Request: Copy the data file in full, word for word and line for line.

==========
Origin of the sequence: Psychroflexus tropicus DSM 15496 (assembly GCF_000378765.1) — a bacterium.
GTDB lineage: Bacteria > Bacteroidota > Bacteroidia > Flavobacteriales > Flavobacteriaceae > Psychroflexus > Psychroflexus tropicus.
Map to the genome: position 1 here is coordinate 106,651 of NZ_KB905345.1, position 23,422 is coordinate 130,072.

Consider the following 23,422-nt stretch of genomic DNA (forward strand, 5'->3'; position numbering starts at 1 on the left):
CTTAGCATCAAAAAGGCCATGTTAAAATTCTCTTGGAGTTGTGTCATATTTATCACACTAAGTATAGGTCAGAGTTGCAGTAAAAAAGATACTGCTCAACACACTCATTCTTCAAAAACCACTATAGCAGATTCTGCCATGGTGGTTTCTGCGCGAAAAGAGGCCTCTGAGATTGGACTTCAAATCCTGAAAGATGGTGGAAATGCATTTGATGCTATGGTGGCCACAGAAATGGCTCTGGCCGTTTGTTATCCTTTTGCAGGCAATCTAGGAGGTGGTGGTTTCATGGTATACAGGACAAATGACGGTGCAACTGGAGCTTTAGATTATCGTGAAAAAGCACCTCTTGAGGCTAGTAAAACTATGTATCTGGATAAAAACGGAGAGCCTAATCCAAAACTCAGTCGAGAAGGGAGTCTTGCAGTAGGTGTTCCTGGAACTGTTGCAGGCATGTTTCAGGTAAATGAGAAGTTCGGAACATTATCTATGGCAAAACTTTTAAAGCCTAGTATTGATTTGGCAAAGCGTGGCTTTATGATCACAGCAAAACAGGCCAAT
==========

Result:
Origin of the sequence: Psychroflexus tropicus DSM 15496 (assembly GCF_000378765.1) — a bacterium.
GTDB lineage: Bacteria > Bacteroidota > Bacteroidia > Flavobacteriales > Flavobacteriaceae > Psychroflexus > Psychroflexus tropicus.
Map to the genome: position 1 here is coordinate 106,651 of NZ_KB905345.1, position 23,422 is coordinate 130,072.

Consider the following 23,422-nt stretch of genomic DNA (forward strand, 5'->3'; position numbering starts at 1 on the left):
CTTAGCATCAAAAAGGCCATGTTAAAATTCTCTTGGAGTTGTGTCATATTTATCACACTAAGTATAGGTCAGAGTTGCAGTAAAAAAGATACTGCTCAACACACTCATTCTTCAAAAACCACTATAGCAGATTCTGCCATGGTGGTTTCTGCGCGAAAAGAGGCCTCTGAGATTGGACTTCAAATCCTGAAAGATGGTGGAAATGCATTTGATGCTATGGTGGCCACAGAAATGGCTCTGGCCGTTTGTTATCCTTTTGCAGGCAATCTAGGAGGTGGTGGTTTCATGGTATACAGGACAAATGACGGTGCAACTGGAGCTTTAGATTATCGTGAAAAAGCACCTCTTGAGGCTAGTAAAACTATGTATCTGGATAAAAACGGAGAGCCTAATCCAAAACTCAGTCGAGAAGGGAGTCTTGCAGTAGGTGTTCCTGGAACTGTTGCAGGCATGTTTCAGGTAAATGAGAAGTTCGGAACATTATCTATGGCAAAACTTTTAAAGCCTAGTATTGATTTGGCAAAGCGTGGCTTTATGATCACAGCAAAACAGGCCAAT